The race to be the No. 2 House Democratic leader turned nasty Tuesday, with challenger Rep. John Murtha accusing opponents of "swift-boat style attacks" that hark back to his days being investigated in the FBI's 1980 Abscam sting.
Murtha won endorsement Monday from Nancy Pelosi, who is widely expected to be the House speaker. But Murtha is opposed by some liberals who say they are not happy with the Pennsylvania lawmaker's pro-gun and anti-abortion record. Others say Pelosi took a wrong turn in backing Murtha over her current deputy Rep. Steny Hoyer because Murtha's record is marred by ethics questions of the type Pelosi pledged to clean up in Congress.
"I am disconcerted that some are making headlines by resorting to unfounded allegations that occurred 26 years ago. I thought we were above this type of swift-boating attack. This is not how we restore integrity and civility to the United States Congress," Murtha said of the ample press coverage of his link to Abscam and more recent negotiations he made as ranking Democrat on the Defense Appropriations Committee.
Murtha was not indicted in the bribes-for-political-favors probe and ultimately cleared of wrongdoing by the House ethics committee. But his raunchy language and open-ended option to consider a future deal with undercover FBI agents is forever captured on videotape.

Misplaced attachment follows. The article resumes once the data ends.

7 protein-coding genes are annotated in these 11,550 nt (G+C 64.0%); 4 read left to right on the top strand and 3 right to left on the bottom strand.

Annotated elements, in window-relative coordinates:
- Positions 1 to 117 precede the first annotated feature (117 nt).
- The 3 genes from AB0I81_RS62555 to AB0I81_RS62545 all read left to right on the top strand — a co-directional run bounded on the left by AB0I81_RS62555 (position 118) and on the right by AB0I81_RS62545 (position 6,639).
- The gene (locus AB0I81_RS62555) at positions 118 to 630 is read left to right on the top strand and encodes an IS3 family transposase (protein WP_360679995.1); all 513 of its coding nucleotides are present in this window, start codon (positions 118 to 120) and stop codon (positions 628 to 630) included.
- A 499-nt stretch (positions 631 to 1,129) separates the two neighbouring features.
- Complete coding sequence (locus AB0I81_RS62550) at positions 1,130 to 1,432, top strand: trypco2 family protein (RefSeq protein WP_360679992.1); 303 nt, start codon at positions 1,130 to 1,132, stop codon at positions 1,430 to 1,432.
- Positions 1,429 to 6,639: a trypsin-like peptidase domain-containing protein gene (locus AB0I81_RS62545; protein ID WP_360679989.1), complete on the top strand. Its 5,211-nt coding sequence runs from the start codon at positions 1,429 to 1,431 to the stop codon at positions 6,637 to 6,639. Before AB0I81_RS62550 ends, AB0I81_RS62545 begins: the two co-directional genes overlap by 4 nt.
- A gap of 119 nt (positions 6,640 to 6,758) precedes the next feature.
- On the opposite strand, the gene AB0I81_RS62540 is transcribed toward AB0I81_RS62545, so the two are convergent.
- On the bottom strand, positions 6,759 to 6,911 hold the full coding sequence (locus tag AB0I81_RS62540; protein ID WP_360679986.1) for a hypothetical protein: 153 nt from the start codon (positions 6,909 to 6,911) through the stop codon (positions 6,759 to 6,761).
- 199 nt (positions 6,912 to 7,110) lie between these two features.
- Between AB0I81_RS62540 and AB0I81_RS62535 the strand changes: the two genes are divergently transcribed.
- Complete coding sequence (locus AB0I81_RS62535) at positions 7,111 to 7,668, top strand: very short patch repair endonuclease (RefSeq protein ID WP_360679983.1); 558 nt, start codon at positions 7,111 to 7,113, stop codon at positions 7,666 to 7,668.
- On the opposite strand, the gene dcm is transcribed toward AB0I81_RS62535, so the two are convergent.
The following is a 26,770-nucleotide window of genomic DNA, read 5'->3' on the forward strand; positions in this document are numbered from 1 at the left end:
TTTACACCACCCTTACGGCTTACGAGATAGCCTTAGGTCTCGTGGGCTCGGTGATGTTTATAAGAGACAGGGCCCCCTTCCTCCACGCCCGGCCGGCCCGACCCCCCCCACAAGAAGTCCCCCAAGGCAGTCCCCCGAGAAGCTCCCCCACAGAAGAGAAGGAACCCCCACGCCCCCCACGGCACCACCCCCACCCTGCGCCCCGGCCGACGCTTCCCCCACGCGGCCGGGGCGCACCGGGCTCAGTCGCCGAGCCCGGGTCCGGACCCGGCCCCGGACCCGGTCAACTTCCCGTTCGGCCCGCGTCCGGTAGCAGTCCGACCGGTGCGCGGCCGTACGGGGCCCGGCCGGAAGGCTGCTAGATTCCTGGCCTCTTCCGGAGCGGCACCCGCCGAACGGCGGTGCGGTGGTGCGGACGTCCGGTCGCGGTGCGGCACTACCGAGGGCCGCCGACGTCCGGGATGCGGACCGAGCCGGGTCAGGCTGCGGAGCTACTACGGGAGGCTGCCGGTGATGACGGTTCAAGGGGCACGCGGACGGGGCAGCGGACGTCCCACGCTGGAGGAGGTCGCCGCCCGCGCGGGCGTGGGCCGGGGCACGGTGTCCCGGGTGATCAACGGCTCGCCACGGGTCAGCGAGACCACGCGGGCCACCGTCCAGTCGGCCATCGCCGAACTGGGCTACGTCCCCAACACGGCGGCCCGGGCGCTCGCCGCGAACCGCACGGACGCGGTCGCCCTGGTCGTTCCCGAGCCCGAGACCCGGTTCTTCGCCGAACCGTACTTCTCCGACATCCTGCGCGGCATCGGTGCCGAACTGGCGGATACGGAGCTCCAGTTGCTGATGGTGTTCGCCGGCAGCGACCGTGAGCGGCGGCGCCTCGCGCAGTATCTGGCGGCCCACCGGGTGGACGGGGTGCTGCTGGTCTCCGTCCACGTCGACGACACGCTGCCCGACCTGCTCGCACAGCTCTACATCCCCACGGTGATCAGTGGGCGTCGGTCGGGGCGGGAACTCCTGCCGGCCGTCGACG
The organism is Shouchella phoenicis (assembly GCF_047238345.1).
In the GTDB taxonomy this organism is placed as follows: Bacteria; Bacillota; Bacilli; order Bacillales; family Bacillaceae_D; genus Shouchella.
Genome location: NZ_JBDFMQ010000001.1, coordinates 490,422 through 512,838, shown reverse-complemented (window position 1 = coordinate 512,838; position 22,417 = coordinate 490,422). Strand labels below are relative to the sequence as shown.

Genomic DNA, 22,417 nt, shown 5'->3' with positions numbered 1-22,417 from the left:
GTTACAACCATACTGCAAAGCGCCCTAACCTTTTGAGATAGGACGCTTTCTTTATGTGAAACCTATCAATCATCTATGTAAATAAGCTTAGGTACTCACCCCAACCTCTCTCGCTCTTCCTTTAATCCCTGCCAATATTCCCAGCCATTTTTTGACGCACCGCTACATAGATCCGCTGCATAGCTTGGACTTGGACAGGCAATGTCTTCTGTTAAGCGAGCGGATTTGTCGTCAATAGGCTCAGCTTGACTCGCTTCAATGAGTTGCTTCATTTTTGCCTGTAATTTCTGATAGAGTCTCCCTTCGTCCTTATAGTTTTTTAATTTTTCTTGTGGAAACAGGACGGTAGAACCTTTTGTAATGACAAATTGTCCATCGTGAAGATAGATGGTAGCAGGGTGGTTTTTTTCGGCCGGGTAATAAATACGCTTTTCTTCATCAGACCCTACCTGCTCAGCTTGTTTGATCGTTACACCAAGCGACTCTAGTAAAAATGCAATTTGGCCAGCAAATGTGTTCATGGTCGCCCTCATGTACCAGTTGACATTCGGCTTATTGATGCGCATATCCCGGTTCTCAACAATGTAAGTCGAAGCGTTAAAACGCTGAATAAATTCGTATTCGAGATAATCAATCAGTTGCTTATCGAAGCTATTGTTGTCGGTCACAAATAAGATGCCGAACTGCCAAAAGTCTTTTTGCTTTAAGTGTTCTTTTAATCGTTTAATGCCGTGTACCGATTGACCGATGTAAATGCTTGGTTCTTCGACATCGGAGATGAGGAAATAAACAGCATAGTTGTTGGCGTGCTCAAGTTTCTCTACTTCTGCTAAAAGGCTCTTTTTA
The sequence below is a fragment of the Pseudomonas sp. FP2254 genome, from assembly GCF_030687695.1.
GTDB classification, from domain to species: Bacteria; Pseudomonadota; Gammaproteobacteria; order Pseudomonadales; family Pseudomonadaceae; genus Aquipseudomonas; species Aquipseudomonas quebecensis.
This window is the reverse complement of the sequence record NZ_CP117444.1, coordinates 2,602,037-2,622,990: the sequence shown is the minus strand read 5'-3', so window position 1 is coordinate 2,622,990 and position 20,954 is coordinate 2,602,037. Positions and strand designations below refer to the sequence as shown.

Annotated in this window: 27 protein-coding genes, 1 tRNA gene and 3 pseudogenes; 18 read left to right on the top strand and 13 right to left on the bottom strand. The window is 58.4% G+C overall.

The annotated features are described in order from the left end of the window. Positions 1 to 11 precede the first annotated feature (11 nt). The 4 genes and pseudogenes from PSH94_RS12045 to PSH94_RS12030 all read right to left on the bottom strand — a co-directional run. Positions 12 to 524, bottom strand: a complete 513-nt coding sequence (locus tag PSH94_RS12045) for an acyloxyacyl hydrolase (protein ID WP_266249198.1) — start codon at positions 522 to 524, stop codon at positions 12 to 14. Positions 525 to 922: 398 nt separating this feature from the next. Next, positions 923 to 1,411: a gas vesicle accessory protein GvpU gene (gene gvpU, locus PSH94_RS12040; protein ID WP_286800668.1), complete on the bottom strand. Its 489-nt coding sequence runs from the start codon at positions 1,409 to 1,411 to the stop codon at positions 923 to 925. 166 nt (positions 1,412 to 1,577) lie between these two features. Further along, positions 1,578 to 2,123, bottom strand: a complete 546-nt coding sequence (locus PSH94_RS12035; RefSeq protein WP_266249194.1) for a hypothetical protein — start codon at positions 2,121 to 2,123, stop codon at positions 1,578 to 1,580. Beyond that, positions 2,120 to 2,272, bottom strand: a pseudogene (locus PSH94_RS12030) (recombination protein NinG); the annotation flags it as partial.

The New York Times on Tuesday also reported that Murtha helped block changes in ethics policies that Democrats proposed last year and is known as "an astute backroom-deal maker known for trading votes for the pet projects known as earmarks. He has had family members who lobbied on issues under his control."
Murtha, a Vietnam veteran who last year proposed a hasty withdrawal of U.S. troops from Iraq, tried to change the subject on Tuesday.
"Of the critical issues we are faced with today, the war in Iraq is the most crucial. The Pelosi-Murtha position on the war is the reason the Democrats are in the majority today. Congressman Hoyer's position has been to stay the course with President Bush from the very beginning and, like Senator John McCain, he advocates sending in more troops," Murtha said.
Hoyer is considered the favorite to win the majority leader race, having visited 82 congressional districts this past election cycle. He helped raise $8.2 million for the party's candidates in the months leading to the Nov. 7 election, earning him letters of support from more than half of the incoming lawmakers who won their seats last week.
After Murtha's statement, Hoyer's office shot back.
"Congressman Hoyer and Congressman Murtha have joined other Democratic leaders from both the House and Senate in signing three letters to the president that outline the consensus among Democrats regarding Iraq," said Stacey Farnen Bernards, Hoyer’s press secretary. "Any representation that Congressman Hoyer endorses a ‘stay-the-course’ strategy or advocates sending more troops to Iraq is wrong."
Murtha's office then responded by paraphrasing a statement issued by Hoyer last year in which Hoyer reportedly said Murtha's withdrawal suggestion would have been disastrous to U.S. national security.